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Feeling Like An Imposter

I’ve been getting a number of messages from women saying that the more senior they are becoming in their careers, the more they are starting to feel like an imposter. 

I can relate to this. 

When I got my seat at the table, that was when I really started to feel for the first time that I don’t belong. I started to doubt my abilities and whether I was good enough to be there. 

Much like the Spiderman quote ‘with great power, comes great responsibility’. 

It felt like that responsibility was too much to bear. It didn’t just feel like I had a responsibility for the role and in the organisation, it also felt like I had a responsibility for women, women my age (I was 30) and for young working mums (my sons were 10). I’d never had those feelings before, until I got that seat at the table. 

If we don’t tackle this feeling, we reach burnout. That’s where I got to. 

I didn’t have a big community of people around me. I had great friends, but none were at the level I was at. I didn’t have any peers my age and the table I found myself at was definitely the wrong table. It was a toxic environment, so I didn’t feel I had the support from my peers and other leaders in the organisation. 

Those who were supporting me were at a different level and doing different roles. I didn’t even feel in the HR community that there were other women at my level, or doing things differently like I was. 

I felt like I had no one to reach out to and no one that could understand me. 

It wasn’t until nearing the end of my in-house career that I first became aware of Patty McCord. If you are in the HR space you probably have heard of her. 

Patty McCord was the head of HR for Netflix. She was part of the co creation team of creating the Netflix culture deck. For me, I discovered this near the end of my career and I wish I had someone like Patty at the time.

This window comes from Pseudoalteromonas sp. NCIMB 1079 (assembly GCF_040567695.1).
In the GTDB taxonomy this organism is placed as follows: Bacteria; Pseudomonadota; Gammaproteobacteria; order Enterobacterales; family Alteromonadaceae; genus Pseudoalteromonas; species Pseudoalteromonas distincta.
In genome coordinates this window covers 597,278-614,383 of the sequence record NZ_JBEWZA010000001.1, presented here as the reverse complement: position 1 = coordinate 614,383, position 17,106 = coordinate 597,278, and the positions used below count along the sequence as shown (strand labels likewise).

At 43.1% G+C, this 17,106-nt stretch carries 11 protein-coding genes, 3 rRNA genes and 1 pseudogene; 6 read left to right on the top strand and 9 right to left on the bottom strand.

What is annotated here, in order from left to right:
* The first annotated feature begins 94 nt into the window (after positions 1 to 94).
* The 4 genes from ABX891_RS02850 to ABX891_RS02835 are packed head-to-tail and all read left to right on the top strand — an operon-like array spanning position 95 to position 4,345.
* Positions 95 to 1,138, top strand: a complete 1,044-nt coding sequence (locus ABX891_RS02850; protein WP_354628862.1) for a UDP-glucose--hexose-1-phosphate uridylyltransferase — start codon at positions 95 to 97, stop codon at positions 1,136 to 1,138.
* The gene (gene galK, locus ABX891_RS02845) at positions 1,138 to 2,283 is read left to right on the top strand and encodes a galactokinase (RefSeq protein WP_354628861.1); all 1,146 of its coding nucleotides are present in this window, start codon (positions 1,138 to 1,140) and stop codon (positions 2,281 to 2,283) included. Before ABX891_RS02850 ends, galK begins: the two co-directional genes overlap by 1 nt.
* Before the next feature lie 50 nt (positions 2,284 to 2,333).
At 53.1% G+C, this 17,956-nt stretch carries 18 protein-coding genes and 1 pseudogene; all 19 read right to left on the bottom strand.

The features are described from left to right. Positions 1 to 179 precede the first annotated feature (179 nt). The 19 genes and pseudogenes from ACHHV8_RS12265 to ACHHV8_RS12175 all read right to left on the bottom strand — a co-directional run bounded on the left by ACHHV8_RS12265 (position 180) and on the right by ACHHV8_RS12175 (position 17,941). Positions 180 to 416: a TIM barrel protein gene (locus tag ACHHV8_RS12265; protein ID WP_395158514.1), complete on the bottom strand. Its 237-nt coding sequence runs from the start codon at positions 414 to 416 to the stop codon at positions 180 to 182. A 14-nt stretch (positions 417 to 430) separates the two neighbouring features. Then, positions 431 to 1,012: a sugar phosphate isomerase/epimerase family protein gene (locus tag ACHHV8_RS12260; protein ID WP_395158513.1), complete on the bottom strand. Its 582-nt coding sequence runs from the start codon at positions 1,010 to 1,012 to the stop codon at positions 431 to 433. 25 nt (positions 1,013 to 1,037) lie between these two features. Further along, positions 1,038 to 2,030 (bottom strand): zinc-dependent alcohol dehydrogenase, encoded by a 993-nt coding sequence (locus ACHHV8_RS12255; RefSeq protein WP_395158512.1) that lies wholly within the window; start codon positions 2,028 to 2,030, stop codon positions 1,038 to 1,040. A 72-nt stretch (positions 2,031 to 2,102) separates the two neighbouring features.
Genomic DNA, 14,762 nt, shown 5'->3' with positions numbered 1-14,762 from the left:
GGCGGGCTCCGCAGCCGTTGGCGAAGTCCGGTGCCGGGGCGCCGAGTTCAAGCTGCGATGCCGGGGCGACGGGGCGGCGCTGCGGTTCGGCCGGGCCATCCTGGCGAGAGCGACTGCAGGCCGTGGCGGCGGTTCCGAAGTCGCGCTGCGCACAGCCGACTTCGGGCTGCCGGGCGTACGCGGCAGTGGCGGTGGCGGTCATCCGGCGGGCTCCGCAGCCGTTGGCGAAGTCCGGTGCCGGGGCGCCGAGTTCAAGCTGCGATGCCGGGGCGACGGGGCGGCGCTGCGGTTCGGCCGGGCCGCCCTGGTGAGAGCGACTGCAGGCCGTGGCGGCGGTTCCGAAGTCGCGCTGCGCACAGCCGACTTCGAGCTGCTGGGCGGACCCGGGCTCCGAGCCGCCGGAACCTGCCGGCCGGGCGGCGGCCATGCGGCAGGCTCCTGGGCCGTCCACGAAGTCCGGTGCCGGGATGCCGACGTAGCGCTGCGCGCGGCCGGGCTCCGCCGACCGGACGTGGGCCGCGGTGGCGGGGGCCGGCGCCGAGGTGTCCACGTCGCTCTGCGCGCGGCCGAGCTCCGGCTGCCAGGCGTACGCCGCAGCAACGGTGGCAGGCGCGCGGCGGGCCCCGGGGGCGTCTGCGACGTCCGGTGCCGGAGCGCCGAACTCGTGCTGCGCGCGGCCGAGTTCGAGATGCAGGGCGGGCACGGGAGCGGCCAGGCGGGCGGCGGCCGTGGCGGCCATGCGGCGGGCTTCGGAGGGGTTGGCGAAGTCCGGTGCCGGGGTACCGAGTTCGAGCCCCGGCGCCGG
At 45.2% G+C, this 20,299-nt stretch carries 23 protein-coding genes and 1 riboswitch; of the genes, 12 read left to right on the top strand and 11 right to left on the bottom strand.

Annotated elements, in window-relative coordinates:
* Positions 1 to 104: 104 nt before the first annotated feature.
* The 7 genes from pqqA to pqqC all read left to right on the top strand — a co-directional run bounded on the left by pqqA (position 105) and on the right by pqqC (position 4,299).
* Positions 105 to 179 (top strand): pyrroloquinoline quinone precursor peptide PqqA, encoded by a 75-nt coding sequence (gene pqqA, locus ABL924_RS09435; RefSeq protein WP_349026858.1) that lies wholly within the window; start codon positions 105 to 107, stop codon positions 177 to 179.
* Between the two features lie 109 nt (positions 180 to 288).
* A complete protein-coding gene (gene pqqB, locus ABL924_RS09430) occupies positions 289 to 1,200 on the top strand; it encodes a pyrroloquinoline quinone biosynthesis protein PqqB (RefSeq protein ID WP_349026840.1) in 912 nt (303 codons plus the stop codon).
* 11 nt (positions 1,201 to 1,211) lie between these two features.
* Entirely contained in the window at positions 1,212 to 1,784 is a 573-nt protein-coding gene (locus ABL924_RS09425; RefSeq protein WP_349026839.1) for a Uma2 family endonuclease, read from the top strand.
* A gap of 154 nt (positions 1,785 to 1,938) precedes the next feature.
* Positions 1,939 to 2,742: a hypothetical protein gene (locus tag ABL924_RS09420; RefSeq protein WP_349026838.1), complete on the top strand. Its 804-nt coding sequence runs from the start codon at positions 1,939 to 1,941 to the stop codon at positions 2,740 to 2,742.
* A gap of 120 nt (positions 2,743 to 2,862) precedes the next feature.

I didn’t have any role models in the HR space, nor anyone to look up to. 

The CIPD is the awarding body for HR in the UK (SHRM in the US) and even when I qualified in 2006 felt very old hat, patriarchal in terms of it being very process driven and not anything about people. The stuff I was doing 2006-2009 and beyond, were in some cases being ripped apart by the CIPD. Saying ‘this is not how we do things, it’s not how it is…’

I had a number of conversations with some very senior people in the CIPD and I felt let down by them every single time. Particularly in the latter stages of my in-house HR career, this feeling of being an imposter started taking over even more. Because even the awarding body for my profession was telling me that what I was doing and the way I was doing it, was not what the people space would look like. 

It absolutely is. 

When I speak to HR professionals and they say I’m not a typical HR Pro, we are very like-minded in our approach. We recognise it’s about putting people first. 

I felt like this total imposter within my own industry. 

I felt like this total imposter within my own organisation. 

I felt like this total imposter at the level I was at. 

I felt like this total imposter within my friendship group. 

It felt really, really lonely. 

So many women who are climbing the ladder in their career and reaching senior levels, are feeling more like an imposter than ever before. There isn’t a quick fix to this, but there does need to be change. 

It almost feels like if we’re not feeling this level of imposter syndrome, then there must be something wrong with us. There’s nothing wrong with you. It’s natural to get to the top and suddenly think, shit, now the pressure is on and now I need to maintain it. That wanting to maintain it is a natural thing. 

Serena Williams; she’s just made a big announcement about her evolution. She got to the top, but the pressure was to maintain that success and her wins. Because she wouldn’t want to be seen as a ‘one competition wonder’. She always faced a lot of criticism for the way she dresses, for how she looks, her perceived masculinity. I’m sure there were also some comments made about her skin colour, her stature, her size and her power. The pressure to maintain that level of competitiveness and being a champion, is what a lot of us feel when we reach those top positions. 

But I’ve never once heard Serena Williams say that she feels like an imposter.